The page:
Who said that the unexamined life is not worth living? Not the Los Angeles Dodgers.
The Dodgers don't want to hear about Socrates, the laws of probability or the Cincinnati Reds right now.
They just want to play as many baseball games as possible before they wake up. If July is again destined to bring them a cup of hemlock, they don't want to know.
"If Tommy Lasorda broke a rack of pool balls," said Dodgers slugger Ron Cey of his manager, "all 15 of 'em would go in."
Tuesday night, after Don Sutton (6-0) had won again, Charlie Hough had his 10th save, both Cey and Steve Garvey had homered and Lasorda had pumped every hand in sight except his own, the Dodgers looked behind them and saw . . . nothing. Not even dust on the horizon.
"I think I heard that Cincinnati lost again," said Lasorda with devilish indifference, pretending not to know the Reds score or that his team had its biggest lead of this impossible six weeks - a dozen games.
"I'm not surprised at our lead," said Lasorda, putting himself in a minority of one. "I feel like the hyprchondriac who died and had it written on his tombstone: "They wouldn't believe me."
"Believe" is the central word in the Lasorda canon. He inherited, some say intrigued his way into, the managerial seat of a team that had won 180 games in its own previous seasons and yet had finished a combined 30 games behind the Reds. Lasorda had on his hands a talented but dispirited and intimidated troop.
Less than a month after Lasorda took office, chirping, "I've got this terrible weight problem; I can't weight to get started," the mighty Reds won their second straight world title and were widely acclaimed the best team in 50 years.
If ever a team needed a man in command who was not committed to telling the strict truth it was the Dodgers.
Lasorda, baseball's best loved hyperbolist, took charge in an avalanche of "The Dodgers shall overcome" monologues that made "The Power of Positive Thinking" sound like a suicide not.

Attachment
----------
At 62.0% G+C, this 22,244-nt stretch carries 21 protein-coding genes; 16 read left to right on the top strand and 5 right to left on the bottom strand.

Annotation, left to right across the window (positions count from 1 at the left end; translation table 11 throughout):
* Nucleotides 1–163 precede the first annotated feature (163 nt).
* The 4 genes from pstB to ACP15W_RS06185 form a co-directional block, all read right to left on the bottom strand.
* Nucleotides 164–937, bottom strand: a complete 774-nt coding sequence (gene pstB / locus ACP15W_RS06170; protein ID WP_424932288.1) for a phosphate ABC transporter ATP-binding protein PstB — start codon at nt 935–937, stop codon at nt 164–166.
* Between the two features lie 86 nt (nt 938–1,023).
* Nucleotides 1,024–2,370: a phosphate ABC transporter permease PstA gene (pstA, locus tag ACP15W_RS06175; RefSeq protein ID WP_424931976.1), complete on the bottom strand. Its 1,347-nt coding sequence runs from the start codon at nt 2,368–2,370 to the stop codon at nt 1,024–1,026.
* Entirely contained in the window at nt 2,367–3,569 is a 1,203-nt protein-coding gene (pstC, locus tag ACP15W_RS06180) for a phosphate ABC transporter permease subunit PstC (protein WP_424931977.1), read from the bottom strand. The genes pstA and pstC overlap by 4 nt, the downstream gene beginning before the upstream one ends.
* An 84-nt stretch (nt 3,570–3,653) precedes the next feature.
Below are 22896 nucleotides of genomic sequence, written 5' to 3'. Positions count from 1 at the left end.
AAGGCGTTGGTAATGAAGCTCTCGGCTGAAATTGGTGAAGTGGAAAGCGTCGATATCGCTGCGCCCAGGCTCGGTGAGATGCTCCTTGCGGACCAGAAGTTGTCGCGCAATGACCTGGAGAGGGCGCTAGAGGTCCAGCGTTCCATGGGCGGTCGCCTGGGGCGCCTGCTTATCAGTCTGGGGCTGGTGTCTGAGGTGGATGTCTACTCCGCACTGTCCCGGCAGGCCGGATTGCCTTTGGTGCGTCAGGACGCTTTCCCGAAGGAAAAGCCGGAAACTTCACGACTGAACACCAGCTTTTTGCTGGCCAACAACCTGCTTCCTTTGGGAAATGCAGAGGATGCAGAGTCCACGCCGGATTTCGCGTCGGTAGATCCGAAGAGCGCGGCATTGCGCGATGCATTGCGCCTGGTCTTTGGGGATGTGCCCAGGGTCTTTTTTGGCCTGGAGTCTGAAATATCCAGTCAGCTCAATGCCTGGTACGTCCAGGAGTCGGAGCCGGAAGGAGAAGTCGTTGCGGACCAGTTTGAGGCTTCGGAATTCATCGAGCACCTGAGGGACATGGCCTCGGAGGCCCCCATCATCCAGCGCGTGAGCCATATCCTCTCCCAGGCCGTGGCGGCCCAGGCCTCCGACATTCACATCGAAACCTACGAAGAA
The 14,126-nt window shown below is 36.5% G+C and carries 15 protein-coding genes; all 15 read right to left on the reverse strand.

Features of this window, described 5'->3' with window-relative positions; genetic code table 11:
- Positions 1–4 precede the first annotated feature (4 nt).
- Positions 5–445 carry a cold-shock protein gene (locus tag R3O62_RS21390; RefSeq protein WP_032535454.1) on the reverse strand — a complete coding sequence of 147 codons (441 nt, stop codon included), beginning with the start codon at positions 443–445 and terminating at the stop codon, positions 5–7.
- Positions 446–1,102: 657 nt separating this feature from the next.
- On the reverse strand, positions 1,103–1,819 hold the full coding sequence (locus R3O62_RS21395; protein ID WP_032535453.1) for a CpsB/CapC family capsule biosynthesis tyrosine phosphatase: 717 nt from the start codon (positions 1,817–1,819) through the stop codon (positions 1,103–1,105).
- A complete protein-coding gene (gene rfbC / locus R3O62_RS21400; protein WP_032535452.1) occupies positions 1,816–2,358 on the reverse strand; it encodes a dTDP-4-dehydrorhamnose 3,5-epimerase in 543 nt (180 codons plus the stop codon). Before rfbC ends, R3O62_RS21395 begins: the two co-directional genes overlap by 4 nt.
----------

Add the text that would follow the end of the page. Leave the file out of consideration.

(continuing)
The paunchy, garrulous, 49-year-old skipper, who threw better hooks with his fists than he did with his left pitching arm in his minor league days, started a two-front campaign to con his Dodgers into almost hypnotic self-confidence.
One attack was psychological, the other strategic.
While talking about "25 men pulling on one end of a rope," Lasorda really began building a 14-man team, built on a rigid star system.
In spring training, Lasorda gave his eight starters a separate practice field and all the batting practice imaginabe. He chose five starting pitchers he swore he would stand behind until the end of time, and he admitted he preferred a one-man bullpen - a knuckle-baller though - who might work 90 games.
Obviously, with a 22-4 start a 27-8 record now, the plan has worked almost supernatutally well.
Of the eight regulars, all except Garvey are hitting 15 to 70 points above their career averages. And Garvey has slipped from a career .301 "down" to .291 to meet Lasorda's request for more power. After 13 homers and 80 RBI last year, Garvey is now cruising at a 32-homer, 125-RBI pace.